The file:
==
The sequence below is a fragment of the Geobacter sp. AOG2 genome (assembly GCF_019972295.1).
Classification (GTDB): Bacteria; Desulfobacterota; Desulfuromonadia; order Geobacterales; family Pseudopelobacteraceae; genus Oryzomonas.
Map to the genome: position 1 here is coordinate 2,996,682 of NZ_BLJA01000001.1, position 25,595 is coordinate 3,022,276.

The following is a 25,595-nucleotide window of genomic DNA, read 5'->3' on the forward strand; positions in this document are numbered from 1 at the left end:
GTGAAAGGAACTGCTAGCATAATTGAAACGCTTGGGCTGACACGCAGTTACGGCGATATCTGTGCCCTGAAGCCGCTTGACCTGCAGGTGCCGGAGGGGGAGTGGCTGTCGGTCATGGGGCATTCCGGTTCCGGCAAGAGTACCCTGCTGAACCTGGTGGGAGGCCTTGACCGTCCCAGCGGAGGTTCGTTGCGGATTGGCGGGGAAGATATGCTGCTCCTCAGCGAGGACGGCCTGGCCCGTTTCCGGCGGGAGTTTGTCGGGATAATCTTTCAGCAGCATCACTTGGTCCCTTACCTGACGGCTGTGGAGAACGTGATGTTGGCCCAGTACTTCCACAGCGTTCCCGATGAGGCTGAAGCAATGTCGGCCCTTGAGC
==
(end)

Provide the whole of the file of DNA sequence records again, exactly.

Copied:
The sequence below is a fragment of the Geobacter sp. AOG2 genome (assembly GCF_019972295.1).
Classification (GTDB): Bacteria; Desulfobacterota; Desulfuromonadia; order Geobacterales; family Pseudopelobacteraceae; genus Oryzomonas.
Map to the genome: position 1 here is coordinate 2,996,682 of NZ_BLJA01000001.1, position 25,595 is coordinate 3,022,276.

The following is a 25,595-nucleotide window of genomic DNA, read 5'->3' on the forward strand; positions in this document are numbered from 1 at the left end:
GTGAAAGGAACTGCTAGCATAATTGAAACGCTTGGGCTGACACGCAGTTACGGCGATATCTGTGCCCTGAAGCCGCTTGACCTGCAGGTGCCGGAGGGGGAGTGGCTGTCGGTCATGGGGCATTCCGGTTCCGGCAAGAGTACCCTGCTGAACCTGGTGGGAGGCCTTGACCGTCCCAGCGGAGGTTCGTTGCGGATTGGCGGGGAAGATATGCTGCTCCTCAGCGAGGACGGCCTGGCCCGTTTCCGGCGGGAGTTTGTCGGGATAATCTTTCAGCAGCATCACTTGGTCCCTTACCTGACGGCTGTGGAGAACGTGATGTTGGCCCAGTACTTCCACAGCGTTCCCGATGAGGCTGAAGCAATGTCGGCCCTTGAGC